In the year 1993, Nickelodeon debuted the cartoon Rocko’s Modern Life. It was about a neurotic wallaby and his friends dealing with the ups and downs of living their lives in O-Town. While the show was known for its shocking “How did that get passed the censors?” humor (like Rocko working a phone sex line and staying at a sleazy hotel that charges by the hour), it also dealt with what it was like being a twenty-something having to adult for the first time in life and dealing with things that you were used to taking for granted because of always having others do it for you, like laundry or cooking. Then the cast was suddenly blasted into space and left the airwaves on a cliffhanger that was never resolved.
For two decades, fans of the show have waxed nostalgic, feeling Rocko’s Modern Life was canceled too soon, and loving it for the dirty humor it got away with in the 90’s. And like many properties from the 80’s and 90’s, demand for a return grew. We now live in an era of rebooting, with Disney making billions remaking their animated classics into CGI-fueled live-action extravaganzas and TV shows like Fuller House and The Conners finding success. Now, Rocko’s Modern Life has joined these shows in getting a modernized reboot.
That said, this is not your ordinary reboot. In fact, it is a double-edged sword reboot.
Rocko’s Modern Life: Static Cling picks up 20 years after where the show left off, with our heroes still trapped in space. The only thing keeping Rocko (Carlos Alazraqui) grounded and happy while trapped in space with his friends Heffer (Tom Kenny) and Philbert (Mr. Lawrence) is the fact he still has an orange VHS cassette of his favorite show, The Fatheads. Created by Ralph Bighead, son of Rocko’s next door neighbors The Bigheads, it was a slapstick-filled, brainless cartoon that also served as a parody of how poor the quality of animated series in the 90’s could be. In one of their nightly viewings, the VCR eats the tape, taking away the one last thing that brought a semblance of joy to Rocko’s life: nostalgia for a television show.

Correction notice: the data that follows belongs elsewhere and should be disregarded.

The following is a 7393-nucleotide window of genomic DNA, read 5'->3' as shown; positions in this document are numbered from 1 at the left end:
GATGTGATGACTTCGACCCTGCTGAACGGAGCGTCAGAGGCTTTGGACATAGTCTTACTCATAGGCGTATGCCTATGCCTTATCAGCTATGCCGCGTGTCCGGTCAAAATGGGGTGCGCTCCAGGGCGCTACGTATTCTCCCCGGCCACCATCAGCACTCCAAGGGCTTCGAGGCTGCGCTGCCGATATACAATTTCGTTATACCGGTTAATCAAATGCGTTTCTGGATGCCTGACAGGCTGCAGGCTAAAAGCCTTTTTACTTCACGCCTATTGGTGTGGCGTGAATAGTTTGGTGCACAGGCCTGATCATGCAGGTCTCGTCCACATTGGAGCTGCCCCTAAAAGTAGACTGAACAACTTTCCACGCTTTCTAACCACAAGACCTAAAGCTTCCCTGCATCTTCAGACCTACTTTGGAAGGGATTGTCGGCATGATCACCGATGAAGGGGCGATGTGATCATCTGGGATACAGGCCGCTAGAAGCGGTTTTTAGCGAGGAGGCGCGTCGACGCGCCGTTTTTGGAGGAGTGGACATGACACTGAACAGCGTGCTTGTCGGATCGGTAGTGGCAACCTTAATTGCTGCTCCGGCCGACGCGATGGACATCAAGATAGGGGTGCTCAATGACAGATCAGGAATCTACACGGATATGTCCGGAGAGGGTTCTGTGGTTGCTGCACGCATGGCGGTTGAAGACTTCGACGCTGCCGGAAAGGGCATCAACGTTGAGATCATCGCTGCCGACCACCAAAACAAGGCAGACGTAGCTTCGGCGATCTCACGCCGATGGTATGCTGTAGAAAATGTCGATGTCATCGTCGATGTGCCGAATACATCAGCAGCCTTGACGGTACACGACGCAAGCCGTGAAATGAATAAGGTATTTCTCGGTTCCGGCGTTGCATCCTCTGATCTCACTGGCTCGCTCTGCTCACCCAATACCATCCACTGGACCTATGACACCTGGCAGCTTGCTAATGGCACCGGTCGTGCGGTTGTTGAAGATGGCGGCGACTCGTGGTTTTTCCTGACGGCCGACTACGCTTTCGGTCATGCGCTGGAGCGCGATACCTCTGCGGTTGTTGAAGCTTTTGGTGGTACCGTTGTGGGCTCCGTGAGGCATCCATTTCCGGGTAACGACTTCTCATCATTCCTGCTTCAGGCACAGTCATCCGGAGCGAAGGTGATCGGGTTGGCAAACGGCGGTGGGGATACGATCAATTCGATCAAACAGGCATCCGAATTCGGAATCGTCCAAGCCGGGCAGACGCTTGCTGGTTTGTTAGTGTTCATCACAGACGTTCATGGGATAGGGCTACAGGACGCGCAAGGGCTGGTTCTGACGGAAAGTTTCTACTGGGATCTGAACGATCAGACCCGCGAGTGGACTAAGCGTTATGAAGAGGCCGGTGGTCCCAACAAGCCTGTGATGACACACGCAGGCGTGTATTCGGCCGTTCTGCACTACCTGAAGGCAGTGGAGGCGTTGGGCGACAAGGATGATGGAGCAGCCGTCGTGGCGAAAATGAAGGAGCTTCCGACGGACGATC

Through a ridiculous situation, the gang discovers a re-entry remote stuck to Heffer’s butt and return to Earth, only to find that the Earth they know is gone, having moved on without them into the 21st century. Heffer, Philbert and Rocko’s dog Spunky instantly fall in love with the new world ,especially Spunky, who can now feed his unnatural “affection” for mops by watching 10 hour mop videos online. Rocko, however, freaks out when he learns that The Fatheads was canceled years ago, when Ralph left to go rediscover himself. Panicked, Rocko undertakes a mission to find Ralph and reboot The Fatheads.
Yes, a nostalgia-starved person desperate to do whatever he can to reboot a show is the star of a movie that exists only to cater to nostalgia-starved fans of Rocko’s Modern Life. Oh, the irony!
The wacky humor that was the show’s trademark is still there, including some great throwaway jokes about how technology changes and how television has gotten ridiculous in modern times. However, the movie holds nothing sacred as it showcases how nostalgia is a tricky mistress. From showing how corporations will suck the soul out of a property to make money off of nostalgic fans, to how die-hard fans will reject any change to a property even if it is an improvement, the show goes deeper than it has any right to as a silly cartoon.
If that was not serious enough, the movie’s other plot line deals with Ralph Bighead himself. Or, as I should say now, Rachel Bighead herself. Over the past two decades, Rachel realized the reason she was not happy was because she had been living life as the wrong pronoun. Now The Bigheads’ child has found happiness and contentment, but she soon realizes she needs to return home to help out during a family crisis by rebooting The Fatheads and is greeted by a father who refuses to accept change. At this point, the show becomes a deep mediation on transphobia and how one cannot stop the winds of change when it comes to what can make one happy in their life. Yes, it gets that deep between the fart jokes.
My only complaint? I think 45 minutes was not long enough. While Static Cling gets the job done addressing both nostalgia and LGBTQ issues on a level that all ages can understand, I was left wanting more. Rocko’s Modern Life: Static Cling is bold in taking on this subject matter and has done so successfully. Let’s hope this is not the final time we’ll return to Rocko’s world, as this return was much welcomed and the modern world of Rocko’s Modern Life needs to be further explored.